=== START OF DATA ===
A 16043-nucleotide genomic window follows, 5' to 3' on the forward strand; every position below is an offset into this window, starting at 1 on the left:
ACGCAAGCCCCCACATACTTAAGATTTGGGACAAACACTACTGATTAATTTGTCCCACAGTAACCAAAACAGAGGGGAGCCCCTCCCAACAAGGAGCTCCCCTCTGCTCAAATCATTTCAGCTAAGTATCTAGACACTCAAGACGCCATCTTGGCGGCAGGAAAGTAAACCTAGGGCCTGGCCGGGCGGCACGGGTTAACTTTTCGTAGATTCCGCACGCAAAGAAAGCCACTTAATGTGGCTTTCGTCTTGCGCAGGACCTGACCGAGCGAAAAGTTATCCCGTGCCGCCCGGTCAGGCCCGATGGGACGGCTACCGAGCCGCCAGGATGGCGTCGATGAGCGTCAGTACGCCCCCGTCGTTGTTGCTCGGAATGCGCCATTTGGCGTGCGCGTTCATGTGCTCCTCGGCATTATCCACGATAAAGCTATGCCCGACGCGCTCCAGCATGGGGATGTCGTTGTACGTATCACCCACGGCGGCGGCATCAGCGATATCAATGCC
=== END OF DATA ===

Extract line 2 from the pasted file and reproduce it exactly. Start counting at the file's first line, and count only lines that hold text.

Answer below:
ACGCAAGCCCCCACATACTTAAGATTTGGGACAAACACTACTGATTAATTTGTCCCACAGTAACCAAAACAGAGGGGAGCCCCTCCCAACAAGGAGCTCCCCTCTGCTCAAATCATTTCAGCTAAGTATCTAGACACTCAAGACGCCATCTTGGCGGCAGGAAAGTAAACCTAGGGCCTGGCCGGGCGGCACGGGTTAACTTTTCGTAGATTCCGCACGCAAAGAAAGCCACTTAATGTGGCTTTCGTCTTGCGCAGGACCTGACCGAGCGAAAAGTTATCCCGTGCCGCCCGGTCAGGCCCGATGGGACGGCTACCGAGCCGCCAGGATGGCGTCGATGAGCGTCAGTACGCCCCCGTCGTTGTTGCTCGGAATGCGCCATTTGGCGTGCGCGTTCATGTGCTCCTCGGCATTATCCACGATAAAGCTATGCCCGACGCGCTCCAGCATGGGGATGTCGTTGTACGTATCACCCACGGCGGCGGCATCAGCGATATCAATGCC